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Homework Help: Speed of a box at the bottom of a incline.

  1. Oct 19, 2007 #1
    Ok so I am having trouble calculating the speed of a box as it travels down a incline.

    I was Given 22 degree angle and the coefficient of friction (kinetic) is .22. Height of 9.10m (from rest at the top).
    I calculated acceleration while it travels down the slop and got 1.6721.
    I next need to calculate the speed when it reaches the bottom of the incline.

    I thought i would simply need to use 2*G*H ^(1/2) . It gives me 13.355 and it is wrong.
    Any help would be greatly appreciated or any equations i can use.

    Thanks from a new user.
    Paul.
     
  2. jcsd
  3. Oct 19, 2007 #2
    Why not use the approximation of gravitational potential energy for objects close to Earth?

    U[g]=mgh

    But that doesn't just equal the kinetic energy at the bottom. You have to take into account the work done by nonconservative forces, namely, in this case, friction.

    I don't know if that was any help or not.
     
  4. Oct 19, 2007 #3
    I don't know how to calculate the mass to be able to use that equation. Only equations i have in my notes are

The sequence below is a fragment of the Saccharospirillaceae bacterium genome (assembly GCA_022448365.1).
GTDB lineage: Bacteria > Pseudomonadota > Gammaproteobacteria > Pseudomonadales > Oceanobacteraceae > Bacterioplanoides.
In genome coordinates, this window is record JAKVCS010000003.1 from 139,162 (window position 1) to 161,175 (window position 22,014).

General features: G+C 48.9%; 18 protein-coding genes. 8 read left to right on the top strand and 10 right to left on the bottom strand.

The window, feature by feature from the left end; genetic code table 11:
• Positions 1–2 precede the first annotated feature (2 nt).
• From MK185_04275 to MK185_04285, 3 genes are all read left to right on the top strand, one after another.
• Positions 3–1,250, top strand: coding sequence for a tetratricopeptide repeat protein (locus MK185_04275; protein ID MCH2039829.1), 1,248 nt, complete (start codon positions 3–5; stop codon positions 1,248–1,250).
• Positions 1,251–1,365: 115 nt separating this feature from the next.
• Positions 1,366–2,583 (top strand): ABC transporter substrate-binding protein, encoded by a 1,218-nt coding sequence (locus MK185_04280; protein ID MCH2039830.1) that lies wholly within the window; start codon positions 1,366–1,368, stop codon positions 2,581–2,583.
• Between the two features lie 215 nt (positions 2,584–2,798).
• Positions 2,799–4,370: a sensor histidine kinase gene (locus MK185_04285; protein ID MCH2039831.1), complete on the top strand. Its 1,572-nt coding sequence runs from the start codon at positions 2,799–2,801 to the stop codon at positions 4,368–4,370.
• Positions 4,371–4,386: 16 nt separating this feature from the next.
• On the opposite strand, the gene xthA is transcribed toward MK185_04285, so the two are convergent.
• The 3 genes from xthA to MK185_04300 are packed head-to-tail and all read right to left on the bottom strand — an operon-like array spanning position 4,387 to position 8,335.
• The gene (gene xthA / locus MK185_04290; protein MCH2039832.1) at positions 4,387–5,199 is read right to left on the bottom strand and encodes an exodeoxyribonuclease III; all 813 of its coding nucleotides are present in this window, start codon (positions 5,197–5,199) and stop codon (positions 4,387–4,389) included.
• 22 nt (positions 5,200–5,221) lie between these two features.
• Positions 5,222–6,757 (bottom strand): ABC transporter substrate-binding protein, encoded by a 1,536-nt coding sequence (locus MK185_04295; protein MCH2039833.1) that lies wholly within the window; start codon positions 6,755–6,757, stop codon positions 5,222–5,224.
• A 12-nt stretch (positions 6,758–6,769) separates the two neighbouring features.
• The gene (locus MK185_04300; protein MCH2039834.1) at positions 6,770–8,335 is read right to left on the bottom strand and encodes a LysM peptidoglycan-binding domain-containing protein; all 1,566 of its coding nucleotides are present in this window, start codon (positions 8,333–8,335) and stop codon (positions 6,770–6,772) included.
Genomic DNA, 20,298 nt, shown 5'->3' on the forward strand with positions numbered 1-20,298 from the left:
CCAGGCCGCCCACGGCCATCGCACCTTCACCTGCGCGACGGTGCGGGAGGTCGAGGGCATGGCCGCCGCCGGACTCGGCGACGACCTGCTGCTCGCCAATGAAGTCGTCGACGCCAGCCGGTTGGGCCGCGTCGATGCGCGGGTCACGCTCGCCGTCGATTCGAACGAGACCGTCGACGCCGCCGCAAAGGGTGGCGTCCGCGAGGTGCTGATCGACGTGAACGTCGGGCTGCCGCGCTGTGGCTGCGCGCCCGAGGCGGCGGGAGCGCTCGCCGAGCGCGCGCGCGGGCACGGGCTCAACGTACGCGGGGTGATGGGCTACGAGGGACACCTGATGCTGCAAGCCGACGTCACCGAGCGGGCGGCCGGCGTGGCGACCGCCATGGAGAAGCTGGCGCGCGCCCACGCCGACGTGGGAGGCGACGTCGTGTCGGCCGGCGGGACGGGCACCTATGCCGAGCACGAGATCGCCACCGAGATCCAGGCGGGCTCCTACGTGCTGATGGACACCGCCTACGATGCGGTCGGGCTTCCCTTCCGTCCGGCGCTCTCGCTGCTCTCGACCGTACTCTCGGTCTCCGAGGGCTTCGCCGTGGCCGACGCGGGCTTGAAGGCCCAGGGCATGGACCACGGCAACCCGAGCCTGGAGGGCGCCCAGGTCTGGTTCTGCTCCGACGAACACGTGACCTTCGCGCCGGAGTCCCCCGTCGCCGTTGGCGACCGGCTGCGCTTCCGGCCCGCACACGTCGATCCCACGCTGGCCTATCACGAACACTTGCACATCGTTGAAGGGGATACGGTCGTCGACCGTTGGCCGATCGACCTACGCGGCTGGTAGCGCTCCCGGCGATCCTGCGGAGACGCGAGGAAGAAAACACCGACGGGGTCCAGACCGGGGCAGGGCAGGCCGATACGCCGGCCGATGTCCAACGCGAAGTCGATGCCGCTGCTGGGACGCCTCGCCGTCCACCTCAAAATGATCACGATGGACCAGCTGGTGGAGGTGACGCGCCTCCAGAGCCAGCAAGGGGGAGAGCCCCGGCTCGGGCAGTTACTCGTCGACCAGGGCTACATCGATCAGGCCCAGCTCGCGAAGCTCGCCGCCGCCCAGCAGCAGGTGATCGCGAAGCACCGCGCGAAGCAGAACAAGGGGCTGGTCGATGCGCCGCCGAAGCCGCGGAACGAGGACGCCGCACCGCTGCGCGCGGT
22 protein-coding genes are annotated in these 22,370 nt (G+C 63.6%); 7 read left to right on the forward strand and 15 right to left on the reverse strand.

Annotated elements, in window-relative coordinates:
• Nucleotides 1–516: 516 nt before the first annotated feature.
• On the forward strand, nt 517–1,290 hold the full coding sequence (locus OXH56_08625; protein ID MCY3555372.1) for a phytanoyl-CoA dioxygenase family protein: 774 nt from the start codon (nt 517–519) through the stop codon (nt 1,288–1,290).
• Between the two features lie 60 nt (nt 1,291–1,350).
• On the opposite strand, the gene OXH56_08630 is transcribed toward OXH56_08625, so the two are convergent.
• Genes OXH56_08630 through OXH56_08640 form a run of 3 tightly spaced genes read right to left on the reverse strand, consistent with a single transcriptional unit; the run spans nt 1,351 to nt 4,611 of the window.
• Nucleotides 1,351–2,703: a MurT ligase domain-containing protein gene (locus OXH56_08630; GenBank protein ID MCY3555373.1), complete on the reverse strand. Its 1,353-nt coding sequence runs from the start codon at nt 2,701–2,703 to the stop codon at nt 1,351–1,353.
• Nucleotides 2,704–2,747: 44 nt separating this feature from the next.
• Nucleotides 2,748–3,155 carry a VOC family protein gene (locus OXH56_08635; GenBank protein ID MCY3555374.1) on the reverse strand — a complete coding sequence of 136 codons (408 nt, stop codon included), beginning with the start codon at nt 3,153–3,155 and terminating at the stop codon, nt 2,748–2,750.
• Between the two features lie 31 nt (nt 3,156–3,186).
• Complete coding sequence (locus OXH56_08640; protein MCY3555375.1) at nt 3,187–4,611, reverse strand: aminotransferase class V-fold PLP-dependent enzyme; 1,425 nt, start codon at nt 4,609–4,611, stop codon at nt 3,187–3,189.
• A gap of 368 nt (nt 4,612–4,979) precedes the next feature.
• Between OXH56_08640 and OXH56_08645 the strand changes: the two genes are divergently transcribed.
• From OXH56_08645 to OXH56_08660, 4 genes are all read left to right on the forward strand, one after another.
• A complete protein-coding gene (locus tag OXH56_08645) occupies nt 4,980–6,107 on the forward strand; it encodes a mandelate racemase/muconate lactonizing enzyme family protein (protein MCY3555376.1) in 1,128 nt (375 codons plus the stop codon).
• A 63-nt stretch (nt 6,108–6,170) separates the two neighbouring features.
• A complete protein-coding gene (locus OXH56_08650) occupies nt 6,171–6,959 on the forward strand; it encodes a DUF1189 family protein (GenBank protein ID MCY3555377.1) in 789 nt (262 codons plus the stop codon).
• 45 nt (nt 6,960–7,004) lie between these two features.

2*G*H^(1/2) = V1
    and
    calculations of sum of all forces. I have a free body diagram drawn also i just don't know where to go from here. I was almost sure 13.355 was gunan be the speed but it is wrong.
     
  5. Oct 19, 2007 #4
    That equation is true if the block is frictionless but it is not frictionless in this case. Go back and re-read your notes or the book to better understand the U[g]=mgh gravitational potential energy equation.

    The equation that you have comes from conservation of energy:

    (mv^2)/2=mgh; rearrange that
    v=(2gh)^1/2

    But, as I said before, you cannot apply that equation here because the surface is not frictionless. Some energy is lost to friction.

    Here's a hint: W[friction] =F[friction]*distance

    Subtracting this value from your initial potential energy will give you the final kinetic energy at the bottom of the block.
     
  6. Oct 19, 2007 #5
    Ok so from what i have gathered reviewing my notes.

    Fnormal= m*g*cos (angle)
    and
    FF(friction force) = coef K * Fn

    I was trying to use these two equations to determine FF but i can't because of the mass in the first one. Is there another equation i can use to get FF?
     
  7. Oct 19, 2007 #6
    AH HA! i found my equation your hint helped thank you.

    I took 2 * A* x1-x0 ^(1/2) and it gave me my final velocity Thank you.
     
  8. Oct 19, 2007 #7
    Ah, I see. You used a kinematics equation. Just remember, it may have worked in this case but those five major equations only work when the acceleration is a constant value.
     
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